• Verse 1 everyone sings and claps. • Verse 2 the class looks and points while the teacher, “it” improvises a movement. • Verse 3 the teacher looks and points and the children do the improvised movement. • Verse 4 everyone claps and “it” spins around with eyes closed and stops on the word shoe and points to someone else to be “IT.” • The game continues with a new “it.” This works really well on-line because everyone can see the person who is it and just follows what they are doing. Even if you are not “it” there is something for you to do in this game and it encourages children to be attentive and on screen. There are many other games like this (Pizza, Pizza, Daddy - O; Little Sally Walker; Everybody Born in January; etc.) where there is a person who is it and makes up the beginning movement and everyone else follows and then another “it” is chosen. Many times the person who is “it” sings alone or plays the drum, recorder or barred instruments after they have been it. You can make individualized assessments by letting “it” unmute and sing solo. You can use improvisation with words in songs like Ida Red; Pourquoi (Oh, Said the Blackbird); Down By the Bay, etc. where a student gets to sing solo the part of the song that they improvise.

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Congratulations to Zack Pitt-Smith and the Edna Brewer Middle School Jazz Band for their participation in the animated film, Soul, produced by Pixar Animation Studios and released by Walt Disney Pictures.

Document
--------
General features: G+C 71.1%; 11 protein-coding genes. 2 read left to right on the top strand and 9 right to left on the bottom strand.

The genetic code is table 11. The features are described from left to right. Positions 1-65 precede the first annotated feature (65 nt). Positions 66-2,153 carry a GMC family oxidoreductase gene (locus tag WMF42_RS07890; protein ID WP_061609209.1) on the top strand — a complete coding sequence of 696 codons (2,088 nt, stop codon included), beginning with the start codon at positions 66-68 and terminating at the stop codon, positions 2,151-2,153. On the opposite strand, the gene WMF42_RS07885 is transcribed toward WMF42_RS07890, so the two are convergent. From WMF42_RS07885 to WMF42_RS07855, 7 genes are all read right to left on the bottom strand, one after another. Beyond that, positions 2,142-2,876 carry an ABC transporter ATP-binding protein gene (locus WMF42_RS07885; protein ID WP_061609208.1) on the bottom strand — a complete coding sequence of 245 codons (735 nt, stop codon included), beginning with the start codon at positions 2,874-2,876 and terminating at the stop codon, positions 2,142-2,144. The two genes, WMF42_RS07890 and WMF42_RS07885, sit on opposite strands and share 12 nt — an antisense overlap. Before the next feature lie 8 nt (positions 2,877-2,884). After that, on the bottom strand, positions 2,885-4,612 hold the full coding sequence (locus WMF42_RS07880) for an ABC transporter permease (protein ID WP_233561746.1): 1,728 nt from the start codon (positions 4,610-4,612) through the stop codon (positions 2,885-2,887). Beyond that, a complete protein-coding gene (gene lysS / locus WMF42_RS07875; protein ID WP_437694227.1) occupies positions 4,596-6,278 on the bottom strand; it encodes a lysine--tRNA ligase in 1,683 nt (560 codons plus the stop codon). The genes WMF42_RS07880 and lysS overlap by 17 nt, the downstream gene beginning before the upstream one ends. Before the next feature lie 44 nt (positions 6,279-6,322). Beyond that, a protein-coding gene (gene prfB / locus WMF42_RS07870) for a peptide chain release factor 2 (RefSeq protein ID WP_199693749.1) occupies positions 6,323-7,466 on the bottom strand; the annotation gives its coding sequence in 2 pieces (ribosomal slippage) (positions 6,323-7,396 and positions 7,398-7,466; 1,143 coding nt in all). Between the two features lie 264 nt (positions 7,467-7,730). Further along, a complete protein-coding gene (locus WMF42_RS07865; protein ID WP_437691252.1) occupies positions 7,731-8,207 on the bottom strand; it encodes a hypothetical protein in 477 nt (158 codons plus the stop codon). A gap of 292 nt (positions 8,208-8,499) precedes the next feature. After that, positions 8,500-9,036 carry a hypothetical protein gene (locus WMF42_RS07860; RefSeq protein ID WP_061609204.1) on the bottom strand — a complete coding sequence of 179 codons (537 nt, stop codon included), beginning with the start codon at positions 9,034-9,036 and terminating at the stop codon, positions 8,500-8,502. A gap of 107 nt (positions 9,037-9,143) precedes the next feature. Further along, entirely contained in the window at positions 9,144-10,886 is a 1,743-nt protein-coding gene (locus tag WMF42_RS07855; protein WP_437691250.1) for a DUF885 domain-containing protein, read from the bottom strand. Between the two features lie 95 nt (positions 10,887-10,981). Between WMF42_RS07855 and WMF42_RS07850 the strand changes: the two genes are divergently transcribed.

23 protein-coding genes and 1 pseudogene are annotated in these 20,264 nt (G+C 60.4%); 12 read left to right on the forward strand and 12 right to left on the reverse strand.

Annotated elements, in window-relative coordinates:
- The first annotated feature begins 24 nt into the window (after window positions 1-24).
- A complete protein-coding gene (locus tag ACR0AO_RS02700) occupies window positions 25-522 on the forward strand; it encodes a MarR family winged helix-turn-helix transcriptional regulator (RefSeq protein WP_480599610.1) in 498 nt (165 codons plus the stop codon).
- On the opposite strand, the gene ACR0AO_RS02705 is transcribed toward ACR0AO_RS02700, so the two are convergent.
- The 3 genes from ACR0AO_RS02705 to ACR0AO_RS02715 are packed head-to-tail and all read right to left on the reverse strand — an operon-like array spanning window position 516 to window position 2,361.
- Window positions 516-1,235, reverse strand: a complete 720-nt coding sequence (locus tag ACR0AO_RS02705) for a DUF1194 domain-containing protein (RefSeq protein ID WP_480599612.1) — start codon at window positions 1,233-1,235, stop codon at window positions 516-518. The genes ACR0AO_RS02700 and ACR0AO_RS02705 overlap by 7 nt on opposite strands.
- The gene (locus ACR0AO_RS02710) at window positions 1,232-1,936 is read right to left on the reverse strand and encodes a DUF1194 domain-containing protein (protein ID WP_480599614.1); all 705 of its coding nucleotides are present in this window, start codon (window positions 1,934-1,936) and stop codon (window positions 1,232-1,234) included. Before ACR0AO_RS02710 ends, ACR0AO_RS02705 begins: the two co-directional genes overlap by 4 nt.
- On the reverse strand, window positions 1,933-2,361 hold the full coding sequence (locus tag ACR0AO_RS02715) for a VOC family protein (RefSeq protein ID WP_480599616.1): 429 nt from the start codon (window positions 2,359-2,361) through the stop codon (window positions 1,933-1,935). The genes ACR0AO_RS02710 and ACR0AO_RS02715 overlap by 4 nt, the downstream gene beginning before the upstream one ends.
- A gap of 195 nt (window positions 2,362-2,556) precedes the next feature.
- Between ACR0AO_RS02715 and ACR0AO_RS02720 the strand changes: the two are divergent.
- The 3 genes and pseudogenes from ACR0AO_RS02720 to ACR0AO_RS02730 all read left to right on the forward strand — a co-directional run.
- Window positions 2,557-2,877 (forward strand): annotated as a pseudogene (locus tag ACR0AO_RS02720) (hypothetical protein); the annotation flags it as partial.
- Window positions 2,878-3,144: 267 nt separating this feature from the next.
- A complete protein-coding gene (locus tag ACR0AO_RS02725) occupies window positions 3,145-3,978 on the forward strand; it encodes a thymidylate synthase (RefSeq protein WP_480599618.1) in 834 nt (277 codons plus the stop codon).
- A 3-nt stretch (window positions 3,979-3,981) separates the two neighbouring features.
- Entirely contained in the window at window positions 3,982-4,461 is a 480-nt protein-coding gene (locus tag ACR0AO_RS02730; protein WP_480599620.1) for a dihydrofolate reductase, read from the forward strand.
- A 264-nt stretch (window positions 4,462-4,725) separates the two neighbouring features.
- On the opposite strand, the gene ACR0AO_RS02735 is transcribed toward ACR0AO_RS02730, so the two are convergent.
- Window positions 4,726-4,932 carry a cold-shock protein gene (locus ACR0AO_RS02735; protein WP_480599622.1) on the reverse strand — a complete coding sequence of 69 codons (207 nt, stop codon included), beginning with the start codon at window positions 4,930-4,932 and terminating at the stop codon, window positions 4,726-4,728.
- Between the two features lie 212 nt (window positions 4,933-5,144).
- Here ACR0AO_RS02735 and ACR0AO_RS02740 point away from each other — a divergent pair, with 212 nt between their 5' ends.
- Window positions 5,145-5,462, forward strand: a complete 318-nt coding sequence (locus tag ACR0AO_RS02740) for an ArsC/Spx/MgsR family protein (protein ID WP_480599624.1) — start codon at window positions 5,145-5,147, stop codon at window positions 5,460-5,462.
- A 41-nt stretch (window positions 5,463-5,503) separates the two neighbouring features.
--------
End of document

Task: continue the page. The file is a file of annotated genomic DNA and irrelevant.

Collegiate Spotlight

CCDA Update The 2020-2021 All State Honor Choirs are coming up!

The CMEA & Collegiate Council Overview video was recorded from the Fall statewide collegiate meeting in October. It provides collegiates with a basic understanding of CMEA, NAfME, and the Collegiate Council, as well as an introduction to this year’s council membership. Watch the video HERE

Because of COVID, we will not be conducting an in-person event this year; rather, the students will be logging onto Zoom for two rehearsals with their guest conductors, then uploading their individual videos to be combined into an amazing audio-visual honor choir event. We are so happy that we were able to offer honor choirs for our students this year, and we know our guest conductors (Dr. Judy Bowers, Junior High/9th grade SATB; Mr. Tesfa Wondemagegnehu, TTBB; Dr. Anthony Trecek-King, high school SATB; and Dr. Amanda Quist, SSAA) will give them an incredible experience, even from afar. The student rehearsal dates are Saturday, January 31st and Saturday, February 13th. The submission deadline for all videos is February 26th, and we expect the performance video will be released by late March.

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CMEA Award Winners The CMEA Awards Gala will be held on Thursday evening, February 18, 2021. As this awards presentation is virtual, please feel free to join us with your favorite beverage at 5:00 PM, and the Gala starts at 5:15 PM. Come enjoy a wonderful evening to honor our state award winners. You do not need to be registered through CMEA or for the conference to attend the CMEA Awards Gala. For more information, please contact Trish Adams: cmea@calmusiced.com

CMEA Outstanding Administrator Awards

Rebecca (Becky) Guzman

West Park High School Principal, Roseville Capitol Section

CMEA Elementary School Music Specialist

Vanessa Duckworth